Proof by David Auburn, directed by Nyalls Hartman is playing through Sunday at the Black Box Theatre in the Performing Arts and Humanities Building at University of Maryland Baltimore County (UMBC). The intimate theater is a perfect setting for this four-person show that explores both the human mind and heart.
The Pulitzer Prize-winning play was performed to great acclaim off and on Broadway, and was later adapted into a movie. This is one of those dramas that works much better in front of a live audience. The plot revolves more around relationships and self-acceptance than mathematical concepts so don’t be intimidated by the advanced mathematical subject matter.
Proof is a journey into the mind of a young woman, Catherine (Jessie Gilson), who has been caring for her mentally ill father for five years. The father, Robert (Chad Short), is also a mathematical genius and a professor at the University of Chicago. The play opens on Cathy’s 25th birthday. She is worried about her own sanity and her own path in life as she has watched her father drift in and out of psychosis while foregoing her own education to keep him out of a mental institution.
Into this story comes Hal (Clay Vanderbeek), a young professor at the university and Robert’s former student. Hal is trying to establish himself in higher mathematics through discovering some numerical secrets in his former advisor’s notebooks. He is also attracted to Catherine and trying to find his own balance between brilliance and normalcy.
When Cathy’s sister, Claire (Keri Eastridge) comes to visit from New York, the siblings must cope with their own fragile and often tumultuous relationship which reached a tipping point when Claire left her young sister and father behind and moved to New York City for a career and love.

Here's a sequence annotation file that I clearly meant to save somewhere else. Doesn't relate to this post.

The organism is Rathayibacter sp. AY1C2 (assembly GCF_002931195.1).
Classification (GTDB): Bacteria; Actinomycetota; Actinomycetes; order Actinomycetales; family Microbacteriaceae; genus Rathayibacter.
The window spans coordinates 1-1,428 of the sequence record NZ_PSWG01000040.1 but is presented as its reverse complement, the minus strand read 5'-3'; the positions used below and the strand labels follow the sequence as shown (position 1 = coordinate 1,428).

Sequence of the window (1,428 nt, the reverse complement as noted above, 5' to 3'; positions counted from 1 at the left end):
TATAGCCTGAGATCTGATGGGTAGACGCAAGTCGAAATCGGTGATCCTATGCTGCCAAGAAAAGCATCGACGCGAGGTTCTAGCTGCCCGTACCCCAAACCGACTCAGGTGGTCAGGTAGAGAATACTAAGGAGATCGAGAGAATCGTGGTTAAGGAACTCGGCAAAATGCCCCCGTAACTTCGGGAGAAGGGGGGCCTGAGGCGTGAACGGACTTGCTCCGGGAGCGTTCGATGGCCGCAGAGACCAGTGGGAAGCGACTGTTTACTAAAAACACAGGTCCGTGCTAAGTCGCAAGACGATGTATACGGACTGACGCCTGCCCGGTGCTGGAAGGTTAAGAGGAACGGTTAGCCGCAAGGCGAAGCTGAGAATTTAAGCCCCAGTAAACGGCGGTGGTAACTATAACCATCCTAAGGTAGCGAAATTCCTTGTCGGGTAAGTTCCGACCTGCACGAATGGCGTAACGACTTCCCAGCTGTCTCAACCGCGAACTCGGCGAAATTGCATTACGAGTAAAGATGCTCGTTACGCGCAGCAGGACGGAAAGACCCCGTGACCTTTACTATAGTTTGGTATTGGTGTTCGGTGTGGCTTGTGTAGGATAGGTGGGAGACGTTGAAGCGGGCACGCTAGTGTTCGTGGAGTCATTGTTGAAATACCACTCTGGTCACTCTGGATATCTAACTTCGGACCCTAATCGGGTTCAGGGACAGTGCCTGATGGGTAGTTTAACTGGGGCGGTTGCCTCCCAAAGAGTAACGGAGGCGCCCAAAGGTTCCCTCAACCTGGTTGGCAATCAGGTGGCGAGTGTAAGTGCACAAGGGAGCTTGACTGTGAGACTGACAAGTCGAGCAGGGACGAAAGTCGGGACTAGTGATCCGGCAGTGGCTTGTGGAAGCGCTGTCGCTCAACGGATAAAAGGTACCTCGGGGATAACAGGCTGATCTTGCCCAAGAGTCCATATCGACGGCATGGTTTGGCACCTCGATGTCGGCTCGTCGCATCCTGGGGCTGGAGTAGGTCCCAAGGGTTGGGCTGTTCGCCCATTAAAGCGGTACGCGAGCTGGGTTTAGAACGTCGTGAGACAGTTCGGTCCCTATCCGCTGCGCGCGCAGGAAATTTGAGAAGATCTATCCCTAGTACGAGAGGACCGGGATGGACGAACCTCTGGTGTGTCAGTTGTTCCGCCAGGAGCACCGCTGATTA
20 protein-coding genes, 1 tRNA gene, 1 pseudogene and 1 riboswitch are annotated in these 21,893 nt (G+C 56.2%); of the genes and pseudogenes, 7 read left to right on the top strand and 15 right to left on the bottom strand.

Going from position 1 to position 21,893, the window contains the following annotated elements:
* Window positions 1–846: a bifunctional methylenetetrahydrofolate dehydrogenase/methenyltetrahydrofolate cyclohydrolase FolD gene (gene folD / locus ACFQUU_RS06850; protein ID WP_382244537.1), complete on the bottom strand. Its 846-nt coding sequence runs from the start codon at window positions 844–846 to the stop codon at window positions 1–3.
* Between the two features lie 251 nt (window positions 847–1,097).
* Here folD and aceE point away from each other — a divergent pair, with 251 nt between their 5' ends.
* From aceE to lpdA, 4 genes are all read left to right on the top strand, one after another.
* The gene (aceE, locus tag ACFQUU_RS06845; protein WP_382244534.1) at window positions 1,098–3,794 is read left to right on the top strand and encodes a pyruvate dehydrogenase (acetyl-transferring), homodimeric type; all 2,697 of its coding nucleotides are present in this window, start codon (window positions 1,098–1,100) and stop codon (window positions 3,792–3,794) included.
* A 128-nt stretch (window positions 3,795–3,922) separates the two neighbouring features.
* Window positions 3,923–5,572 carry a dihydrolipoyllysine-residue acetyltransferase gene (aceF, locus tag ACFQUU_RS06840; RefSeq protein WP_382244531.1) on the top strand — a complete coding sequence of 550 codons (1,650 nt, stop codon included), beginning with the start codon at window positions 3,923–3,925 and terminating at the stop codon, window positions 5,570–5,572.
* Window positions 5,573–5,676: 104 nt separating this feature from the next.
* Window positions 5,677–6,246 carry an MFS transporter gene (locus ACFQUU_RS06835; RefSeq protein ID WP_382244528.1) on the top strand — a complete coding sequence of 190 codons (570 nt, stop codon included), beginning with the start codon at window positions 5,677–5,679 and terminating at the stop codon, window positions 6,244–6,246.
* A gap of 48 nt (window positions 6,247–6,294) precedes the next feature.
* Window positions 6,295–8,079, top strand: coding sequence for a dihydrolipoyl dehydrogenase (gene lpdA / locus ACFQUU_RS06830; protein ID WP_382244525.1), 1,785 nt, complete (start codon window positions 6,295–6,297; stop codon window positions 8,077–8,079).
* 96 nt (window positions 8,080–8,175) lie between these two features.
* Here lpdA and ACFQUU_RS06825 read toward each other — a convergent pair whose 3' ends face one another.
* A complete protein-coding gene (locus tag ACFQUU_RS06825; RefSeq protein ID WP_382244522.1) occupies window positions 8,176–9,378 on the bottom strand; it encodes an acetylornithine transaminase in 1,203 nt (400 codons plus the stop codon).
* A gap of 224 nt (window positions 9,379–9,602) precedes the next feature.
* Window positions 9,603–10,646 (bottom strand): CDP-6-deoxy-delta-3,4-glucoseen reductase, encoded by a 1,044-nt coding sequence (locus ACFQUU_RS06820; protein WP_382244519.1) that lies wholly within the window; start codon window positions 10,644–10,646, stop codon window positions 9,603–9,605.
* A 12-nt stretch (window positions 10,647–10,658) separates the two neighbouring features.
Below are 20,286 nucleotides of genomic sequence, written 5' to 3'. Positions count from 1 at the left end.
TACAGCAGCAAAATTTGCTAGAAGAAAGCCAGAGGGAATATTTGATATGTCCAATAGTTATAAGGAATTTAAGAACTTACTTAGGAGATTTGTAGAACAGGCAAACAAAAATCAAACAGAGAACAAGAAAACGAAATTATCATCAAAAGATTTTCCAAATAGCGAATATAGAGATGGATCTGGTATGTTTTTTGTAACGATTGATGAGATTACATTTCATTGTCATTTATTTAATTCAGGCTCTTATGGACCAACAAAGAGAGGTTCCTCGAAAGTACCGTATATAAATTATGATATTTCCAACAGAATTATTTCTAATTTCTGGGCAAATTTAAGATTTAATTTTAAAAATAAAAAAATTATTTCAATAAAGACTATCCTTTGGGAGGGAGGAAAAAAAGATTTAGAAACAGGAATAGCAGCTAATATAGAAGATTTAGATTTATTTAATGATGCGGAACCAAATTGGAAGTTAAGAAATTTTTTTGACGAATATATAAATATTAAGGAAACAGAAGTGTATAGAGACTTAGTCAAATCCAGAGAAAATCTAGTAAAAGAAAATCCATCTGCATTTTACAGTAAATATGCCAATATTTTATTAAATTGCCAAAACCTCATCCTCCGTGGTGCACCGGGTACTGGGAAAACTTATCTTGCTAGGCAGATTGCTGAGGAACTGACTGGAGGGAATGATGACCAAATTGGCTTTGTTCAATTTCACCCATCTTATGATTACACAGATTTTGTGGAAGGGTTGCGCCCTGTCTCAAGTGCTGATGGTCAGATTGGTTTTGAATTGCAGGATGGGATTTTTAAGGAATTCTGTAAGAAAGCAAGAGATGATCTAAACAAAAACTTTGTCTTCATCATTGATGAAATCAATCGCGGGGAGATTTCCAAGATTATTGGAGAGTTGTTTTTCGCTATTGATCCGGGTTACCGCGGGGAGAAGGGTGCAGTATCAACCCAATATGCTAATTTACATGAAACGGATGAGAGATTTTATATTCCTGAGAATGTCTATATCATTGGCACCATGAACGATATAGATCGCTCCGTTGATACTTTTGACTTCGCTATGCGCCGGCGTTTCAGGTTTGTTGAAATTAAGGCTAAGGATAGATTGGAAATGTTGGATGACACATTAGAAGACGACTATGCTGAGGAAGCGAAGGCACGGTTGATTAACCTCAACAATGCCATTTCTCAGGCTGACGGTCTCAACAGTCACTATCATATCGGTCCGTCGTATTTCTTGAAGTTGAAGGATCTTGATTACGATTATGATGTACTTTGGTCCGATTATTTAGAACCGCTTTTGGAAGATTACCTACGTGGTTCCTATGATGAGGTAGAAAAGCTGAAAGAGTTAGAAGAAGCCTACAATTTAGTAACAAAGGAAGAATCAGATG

Hartman conducts this youthful quartet of actors and pulls out some fine performances. The characters are often placed close to the audience which allows us to see even very small changes of emotions in their eyes and expressions. The pacing moves quickly even when the dialogue gets a little technical.
Jessie Gilson is cast in the central role of Catherine. The character goes through a myriad of emotions in the play and is the pivotal point of almost every scene. Gilson guides us gracefully on this trip through Catherine’s mind and heart. She depicts quick emotional changes and slowly allows the audience to be compelled by her life, her strength and her brilliance. This climaxes toward the end of the play when she has fallen into deep despair and must dig into her soul to pull herself out.
Clay Vanderbeek gives a successful portrayal of the romantic nerd Hal, as we see his own mind come to terms with his limits both in math and in personal relationships. Vanderbeek’s best scenes are the ones with Gilson where he exposes his attraction for her. Gilson and Vanderbeek have wonderful chemistry right from the start.
Keri Eastridge plays the overbearing and guilt-ridden sister. She wants to help Catherine but this is a two-edged sword. Eastridge brilliantly leaves the audience wondering whether Claire is acting out of love, guilt, selfishness or all three. Eastridge shines in the final scene with Gilson where she goes from caring sister, to guilt ridden daughter to, finally, the child who left her father and sister behind to find her own happiness.
The genius, Robert, is artfully played by Chad Short. This is a difficult role for a young actor – as not only is Robert much older that Short – but he is also a brilliant man coping with severe mental demons. Short does an excellent job as he portrays Robert as a caring father, a dependent psychotic, and a genius way past his prime.
Scenic Designer Nate Sinnot, has created a lovely older home that shows Chicago at the end of summer and symbolizes the genius’ decay both inside and out. It has warmth but can also look cold and as if it is falling into disrepair. The many windows are covered so we can sometimes hear what is happening inside, and also creates some secretiveness that tell us about our characters’ lives.
The lighting designed by Jacob Mueller creates warmth and cold by using a variety of colors in an intricate web that hangs over the stage.
The Sound Designer Composer Patrick Calhoun’s music helps set some of the moods and he wrote a humorous original song that is played in the show by a “band of geeks,” in which Hal is the drummer.
Come to the UMBC campus this weekend. Proof will prove to be a worthwhile trip.
Running Time: Two hours and 15 minutes, with an intermission.